Get ready for the next big thing in the tea world: white tea.
White tea has been a relative mystery outside of Asia, the fancy of occasional tea aficionados (and then perhaps only due to its smooth, delicate character). Though the Chinese have recognized the health benefits of white tea for centuries, only recently has the news spread across the globe. Just why is the popularity of white tea going to grow?
- What is white tea? Black, green and white teas all come from the same plant - Camellia sinensis (not the same as the ornamental camellias many of us have in our backyards). You might wonder how certain teas can bring greater benefit to your health. What makes some tea green, some black and some white?
The answer is the process that the tea undergoes between harvest and consumption. All of these teas are subjected to heating (for oxidase inactivation) and then drying. Some teas, like oolong and black, undergo air-withering and fermentation before heating and drying. Green tea lacks the fermentation stage, though the air-withering phase still occurs. White tea, on the other hand, undergoes neither withering nor fermentation. Its tea leaves, therefore, are the closest to their original form than any other camellia-derived tea.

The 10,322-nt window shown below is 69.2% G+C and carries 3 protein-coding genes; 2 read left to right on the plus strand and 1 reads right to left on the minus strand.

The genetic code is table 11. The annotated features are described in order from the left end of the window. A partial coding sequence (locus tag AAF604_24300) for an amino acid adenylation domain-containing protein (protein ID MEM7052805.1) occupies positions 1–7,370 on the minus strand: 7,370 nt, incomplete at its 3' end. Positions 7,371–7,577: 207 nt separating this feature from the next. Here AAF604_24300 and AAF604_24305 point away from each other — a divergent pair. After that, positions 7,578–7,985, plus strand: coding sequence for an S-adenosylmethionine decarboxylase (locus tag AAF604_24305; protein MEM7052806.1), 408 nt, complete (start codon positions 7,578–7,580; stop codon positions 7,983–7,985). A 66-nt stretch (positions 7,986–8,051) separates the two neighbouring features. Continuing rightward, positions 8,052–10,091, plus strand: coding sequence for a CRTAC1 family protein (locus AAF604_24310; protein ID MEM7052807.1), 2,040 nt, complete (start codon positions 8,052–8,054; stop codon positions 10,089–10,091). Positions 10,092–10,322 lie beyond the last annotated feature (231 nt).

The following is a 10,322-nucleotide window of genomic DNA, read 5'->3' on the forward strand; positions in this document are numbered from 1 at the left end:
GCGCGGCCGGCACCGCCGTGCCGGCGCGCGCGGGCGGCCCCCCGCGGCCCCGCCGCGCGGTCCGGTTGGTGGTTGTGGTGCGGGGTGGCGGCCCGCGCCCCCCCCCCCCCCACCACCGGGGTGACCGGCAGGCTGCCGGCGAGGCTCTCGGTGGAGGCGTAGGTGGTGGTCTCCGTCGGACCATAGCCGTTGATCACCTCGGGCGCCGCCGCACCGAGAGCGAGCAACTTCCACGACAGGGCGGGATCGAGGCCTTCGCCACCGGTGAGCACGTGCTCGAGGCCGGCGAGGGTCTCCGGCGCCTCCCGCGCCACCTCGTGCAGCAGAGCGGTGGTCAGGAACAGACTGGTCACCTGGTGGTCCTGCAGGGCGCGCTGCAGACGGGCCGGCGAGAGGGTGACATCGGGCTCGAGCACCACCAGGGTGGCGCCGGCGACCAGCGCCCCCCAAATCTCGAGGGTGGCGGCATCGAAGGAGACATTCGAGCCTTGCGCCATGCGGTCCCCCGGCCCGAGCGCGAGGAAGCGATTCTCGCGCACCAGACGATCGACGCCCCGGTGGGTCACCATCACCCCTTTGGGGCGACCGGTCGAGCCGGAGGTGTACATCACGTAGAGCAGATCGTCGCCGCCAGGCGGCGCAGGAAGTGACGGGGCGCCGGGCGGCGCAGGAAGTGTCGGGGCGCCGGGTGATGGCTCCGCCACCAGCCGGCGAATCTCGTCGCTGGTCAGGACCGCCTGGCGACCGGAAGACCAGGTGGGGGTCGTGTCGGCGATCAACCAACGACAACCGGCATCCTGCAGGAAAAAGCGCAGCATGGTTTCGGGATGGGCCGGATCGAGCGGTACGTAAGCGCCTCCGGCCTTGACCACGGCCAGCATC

White tea varieties all contain varying mixtures of tea leaves and buds, whose fuzz turns white upon drying (hence the name). They are harvested at a more formative age than other tea leaves and, when brewed, produce a pale tea.
You might enjoy the soft flavor of white tea (soft even by comparison to green tea), but the healthful properties of this tea are truly what astound.
- Cancer. Because it undergoes even less exposure to the air before steaming, white tea contains an even greater abundance of the antioxidant catechins (polyphenols) than other kinds of tea. More antioxidants make for an even more potent cancer-fighting tea.
- Boon for the immune. As powerful as green tea seems to be when it comes to fighting viruses and bacteria, research suggests that white tea might be even stronger. White tea seems to inhibit both strep and staph infections. Its antimicrobial properties compelled some toothpaste companies to actually add white tea extract to their product.
- Weight loss. Though the energy-boosting and weight-burning effects of white tea might be modest, it seems that Epichasin, which is found in white tea, has a positive effect on our energy levels and might promote modest weight loss.
Scientists are only beginning to explore the many possible health benefits of white tea - from cardiovascular to cosmetic. Studies thus far have been very promising, validating what many have already believed for years. Though the price of white tea may surprise you, the benefits might convince you to try this emerging superstar tea.